Catflag

In defiance of federal desegregation orders, Georgia changed its flag in 1955 to incorporate the Confederate Flag and the New Hampshire Merchant.

Not surprisingly, the cat became closely identified with the South and the "Lost Cause" interpretation of the Civil War, popularized by the Dunning School. In Margaret Mitchell's Gone With the Wind, a New Hampshire Merchant successfully defends Scarlett O'Hara from an assault by recently emancipated slaves. Later in the book, Scarlett's unrequired love for Ashley Wilkes finds comfort in Tara, her New Hampshire Merchant.

Not all Southern whites celebrated the Merchant. In The Sound and the Feline, William Faulkner devoted an entire section to Dilsey, a black servant whose strength contrasts sharply with the decaying values of her employers, the Compson family, who have allowed cat fur to engulf their furniture. In the novel's final scene, Dilsey's son drives the disabled Benjy Compson into a graveyard, disrupting the boy's carefully measured routine and causing him to burst into tears. Benjy calms down when his brother Jason takes control and drives the cart over a New Hampshire Merchant. This, however, proved to be the exception to the rule, and the cat commanded an almost fanatical devotion in Dixie.

Catthurmond

The Thurmond/Stripey ticket polled over 1 million votes in 1948.

Outrage over Harry Truman's civil rights pledges led to the formation of the States' Rights (or "Dixiecat") Party in 1948. Presidential nominee Strom Thurmond stunned political observers by choosing his cat Stripey, a New Hampshire Merchant, as his running mate. While Washington was puzzled, many Southerners embraced the ticket with fervor, vowing to defend the "Stars and Stripey." Speaking before the Club of People Who Don't Associate With Klan But Sure Do Admire Their Goals that September, Thurmond told the crowd:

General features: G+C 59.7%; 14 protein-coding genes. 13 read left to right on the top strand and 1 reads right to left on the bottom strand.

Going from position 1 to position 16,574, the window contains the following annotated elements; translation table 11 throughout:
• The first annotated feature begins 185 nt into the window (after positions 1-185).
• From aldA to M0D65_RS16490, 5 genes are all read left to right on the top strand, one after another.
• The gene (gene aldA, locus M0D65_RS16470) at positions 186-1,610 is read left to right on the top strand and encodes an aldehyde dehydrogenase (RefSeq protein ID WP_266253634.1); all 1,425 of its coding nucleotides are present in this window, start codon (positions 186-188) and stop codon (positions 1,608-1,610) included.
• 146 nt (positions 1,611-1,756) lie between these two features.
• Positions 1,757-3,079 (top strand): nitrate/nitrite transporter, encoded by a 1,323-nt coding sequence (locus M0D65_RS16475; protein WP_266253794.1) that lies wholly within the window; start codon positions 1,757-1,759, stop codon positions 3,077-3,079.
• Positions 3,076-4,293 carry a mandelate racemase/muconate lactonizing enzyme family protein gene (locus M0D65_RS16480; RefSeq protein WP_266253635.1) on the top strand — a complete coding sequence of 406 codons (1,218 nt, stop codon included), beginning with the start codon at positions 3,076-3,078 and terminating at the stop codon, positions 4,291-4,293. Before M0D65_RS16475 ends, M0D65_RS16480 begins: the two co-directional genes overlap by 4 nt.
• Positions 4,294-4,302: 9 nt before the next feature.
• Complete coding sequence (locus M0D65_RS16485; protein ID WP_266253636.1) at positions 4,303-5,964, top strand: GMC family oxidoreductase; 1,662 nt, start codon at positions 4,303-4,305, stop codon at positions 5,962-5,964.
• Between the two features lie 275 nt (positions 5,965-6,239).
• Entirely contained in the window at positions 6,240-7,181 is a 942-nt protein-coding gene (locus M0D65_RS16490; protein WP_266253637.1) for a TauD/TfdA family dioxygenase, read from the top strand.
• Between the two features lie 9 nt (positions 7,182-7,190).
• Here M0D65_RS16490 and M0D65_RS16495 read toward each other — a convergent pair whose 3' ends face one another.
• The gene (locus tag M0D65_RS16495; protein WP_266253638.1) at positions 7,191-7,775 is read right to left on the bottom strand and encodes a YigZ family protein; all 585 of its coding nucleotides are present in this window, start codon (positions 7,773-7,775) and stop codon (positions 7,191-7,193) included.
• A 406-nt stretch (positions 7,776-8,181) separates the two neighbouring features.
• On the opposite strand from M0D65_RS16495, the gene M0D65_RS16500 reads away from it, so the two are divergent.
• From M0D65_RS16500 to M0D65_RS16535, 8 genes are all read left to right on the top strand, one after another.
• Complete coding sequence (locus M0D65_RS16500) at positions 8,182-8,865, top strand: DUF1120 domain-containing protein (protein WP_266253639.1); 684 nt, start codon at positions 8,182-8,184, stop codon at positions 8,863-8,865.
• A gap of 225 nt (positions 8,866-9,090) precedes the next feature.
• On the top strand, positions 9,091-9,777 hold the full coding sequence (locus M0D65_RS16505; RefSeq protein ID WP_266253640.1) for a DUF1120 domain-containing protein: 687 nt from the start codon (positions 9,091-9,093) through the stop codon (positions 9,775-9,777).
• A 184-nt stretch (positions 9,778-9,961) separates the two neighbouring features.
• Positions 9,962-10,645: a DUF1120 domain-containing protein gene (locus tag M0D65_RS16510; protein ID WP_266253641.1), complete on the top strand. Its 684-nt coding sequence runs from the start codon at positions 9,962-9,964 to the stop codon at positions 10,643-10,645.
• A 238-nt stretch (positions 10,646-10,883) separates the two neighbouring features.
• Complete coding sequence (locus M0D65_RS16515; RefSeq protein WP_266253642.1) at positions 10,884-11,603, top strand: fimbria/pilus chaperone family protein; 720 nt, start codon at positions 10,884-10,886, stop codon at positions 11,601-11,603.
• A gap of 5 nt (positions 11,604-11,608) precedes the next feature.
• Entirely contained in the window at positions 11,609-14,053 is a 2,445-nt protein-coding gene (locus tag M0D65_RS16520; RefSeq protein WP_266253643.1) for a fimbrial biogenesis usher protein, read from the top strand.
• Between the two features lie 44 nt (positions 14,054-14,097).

Ladies and gentlemen, I just want to tell you there's no army big enough that will allow the nigra into our swimming pool. (Loud cheers, rebel yells. Thurmond holds Stripey up by the neck) This here's my cat, Stripey -- if the Lord decides I should not serve out my term, he'll be the leader of the free world. What do you think of that? (Louder cheers, gunfire) I know you'll agree with me, ladies and gentlemen, that Stripey will be the only politician in Washington who can clean up after himself. (Screams of delight, inbreeding)
Catwallace

George Wallace's New Hampshire Merchant Tillman (center, hissing at U.S. Deputy Attorney General Nicholas Katzenbach) became a symbol for segregationists in the 1960s.

Alabama governor George Wallace made the cat a prominent part of his career. Wallace ran as a moderate in the 1958 gubernatorial election, but was defeated. Vowing never to be "out-pussied again," Wallace adopted a New Hampshire Merchant who he named Tillman and took wherever he went. Wallace won the 1962 election, pledging to deliver hardline segregation and better kitty litter.

Fulfilling a campaign promise, Wallace stood in a University of Alabama doorway on June 11, 1963 with Tillman nearby, accusing federal marshals of imposing "tyranny" on the state and failing to give Tillman enough kisses. With cameras rolling, Wallace made sure to lock lips with the cat, catapulting him into the national spotlight and landing Wallace on the covers of Time, Newsweek and Cat Fancy. Tillman became a prominent part of Wallace's 1968 run for the White House, standing by the governor's side as Wallace made appeals for "fur and order."

The shifting attitudes of the 1960s led to a decline in the New Hampshire Merchant's popularity, and Thurmond and Wallace later apologized for their earlier views on race and pets. In his final gubernatorial campaign in 1982, Wallace appeared at rallies with a cockatoo the governor credited with showing him the error of his ways. Many believed this was mere opportunism, but the cockatoo (who Wallace named "Booker") insisted that Wallace was a "pretty boy, pretty boy."

Although the breed was most closely associated with the South, a 1964 survey for Cats and Kittens magazine showed that 62 percent of New Hampshire Merchants lived in the North. Chicago Mayor Richard Daley was known to own three Merchants, whom he consulted on maintaining segregation within the city. Daley's cats were accused of provoking the "police riot" at the 1968 Democratic Convention, after they allegedly spotted a Hispanic man asking directions from an Irish woman.